US helicopters have begun dropping food and medical supplies in isolated parts of Aceh province in Indonesia that were worst hit by last Sunday's tsunami.
Some Acehnese victims are finally getting help after seven days
Many remote communities there have been completely cut off and it is difficult to get aid in, relief workers say.
In the second-worst affected country, Sri Lanka, there were fears of disease after heavy rains and flash flooding.
In India, supplies were air-dropped onto Andaman and Nicobar islands after criticism that aid was slow to arrive.
More than 124,000 people have been confirmed dead across Asia - three-fourths in Indonesia alone.
The United Nations says the number exceeds 150,000 and may never be known as many bodies have been washed out to sea.
But people are still being found alive seven days after the disaster. The latest was a fisherman found under his boat which was flung by the waves onto the shore in Indonesia.
In other developments:
- US Secretary of State Colin Powell and President George W Bush's brother Jeb head for Thailand and Indonesia later on Sunday to see the devastation at first-hand
- Police in Thailand say thousands of local people are still missing, presumed dead, in the town of Baan Nam Khem in Phang Nga province
- The UN puts the overall number of people in need of food aid at 1.8m and urges more protection for thousands of orphans
- The leader of the worldwide Anglican Church, the Archbishop of Canterbury, Rowan Williams, says the devastation in Asia will make believers in God question their faith.
Unable to land
About 12 American Seahawk helicopters are now delivering aid from a US aircraft carrier stationed off the coast of western Aceh, near the epicentre of the earthquake.
The area has been completely cut off for a week, the BBC's Rachel Harvey reports from the provincial capital, Banda Aceh.
A vast swathe of coastline which was home to tens of thousands of people has been wiped out and survivors are living in a sea of mud without shelter or clean water.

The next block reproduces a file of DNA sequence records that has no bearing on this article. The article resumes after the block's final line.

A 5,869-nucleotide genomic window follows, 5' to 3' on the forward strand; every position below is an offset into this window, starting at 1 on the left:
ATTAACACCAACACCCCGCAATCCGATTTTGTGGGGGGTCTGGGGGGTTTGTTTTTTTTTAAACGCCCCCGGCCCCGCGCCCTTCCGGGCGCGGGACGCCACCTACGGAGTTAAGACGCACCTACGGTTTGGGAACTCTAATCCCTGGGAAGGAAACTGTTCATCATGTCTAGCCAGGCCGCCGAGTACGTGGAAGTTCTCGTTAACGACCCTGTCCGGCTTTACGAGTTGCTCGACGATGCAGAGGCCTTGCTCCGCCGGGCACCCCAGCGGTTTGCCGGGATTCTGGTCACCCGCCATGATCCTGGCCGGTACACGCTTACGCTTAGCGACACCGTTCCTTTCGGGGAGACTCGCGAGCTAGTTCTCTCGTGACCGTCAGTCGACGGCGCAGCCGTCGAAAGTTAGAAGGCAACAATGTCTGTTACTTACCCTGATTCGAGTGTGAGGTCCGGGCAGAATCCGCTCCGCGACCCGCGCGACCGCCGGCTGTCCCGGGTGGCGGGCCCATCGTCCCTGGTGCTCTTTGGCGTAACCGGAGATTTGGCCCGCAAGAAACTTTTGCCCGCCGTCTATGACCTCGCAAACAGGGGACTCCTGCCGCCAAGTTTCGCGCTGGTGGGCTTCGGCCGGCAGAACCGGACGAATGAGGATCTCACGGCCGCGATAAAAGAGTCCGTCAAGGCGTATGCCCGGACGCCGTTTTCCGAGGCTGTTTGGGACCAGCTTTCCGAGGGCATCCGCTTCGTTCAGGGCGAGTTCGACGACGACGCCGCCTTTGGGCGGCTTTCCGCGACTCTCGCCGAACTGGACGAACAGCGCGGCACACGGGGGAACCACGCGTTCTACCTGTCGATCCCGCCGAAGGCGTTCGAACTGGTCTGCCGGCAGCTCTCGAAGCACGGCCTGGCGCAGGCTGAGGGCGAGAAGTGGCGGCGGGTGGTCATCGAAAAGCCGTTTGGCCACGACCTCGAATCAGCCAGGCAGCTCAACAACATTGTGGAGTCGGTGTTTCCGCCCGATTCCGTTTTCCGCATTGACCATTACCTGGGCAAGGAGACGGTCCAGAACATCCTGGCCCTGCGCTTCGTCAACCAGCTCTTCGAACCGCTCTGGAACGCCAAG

Aid deliveries are relying on helicopters as the only way to reach the most remote areas but they are often unable to touch down because of mobs of people on the ground running towards them desperate for help.
"They were pushing to get into the cabin to get to the food," Petty Officer Brennan Zwak of the US Navy told BBC News.
The authorities in and around Banda Aceh say they are burying 3,500 to 4,000 bodies a day - hoping to increase this to 6,000 so that all corpses will be buried within the next five days.
The first contingent of US marines is scheduled to arrive in Sri Lanka on Sunday from a base in Okinawa, Japan, launching what will be the American military's largest-ever operation in Asia since the Vietnam War.
More than 1.8m people will have to be fed for months, says the UN
Up to 1,500 US troops are to be deployed in government-run areas of the country, where some of the tsunami damage was caused in areas controlled by Tamil Tiger rebels.
The marines will have 10 helicopters and two C-130 planes to distribute basic supplies to survivors.
A UN special envoy, Margarita Walstrom, said after a visit to Sri Lanka that there were no signs yet of disease but medical staff were anxious about sanitation.
In India, emergency personnel have now reached the most remote locations in the Andaman and Nicobar islands.
The runway at the tsunami-ruined air force base at Car Nicobar is barely serviceable but the military is now managing to fly in plane-loads of desperately needed water and food.
The BBC's Jonathan Charles reports from the island that he saw one coastal village, Malaka, where there was nothing but ruins. Every house had been crushed by the wall of water.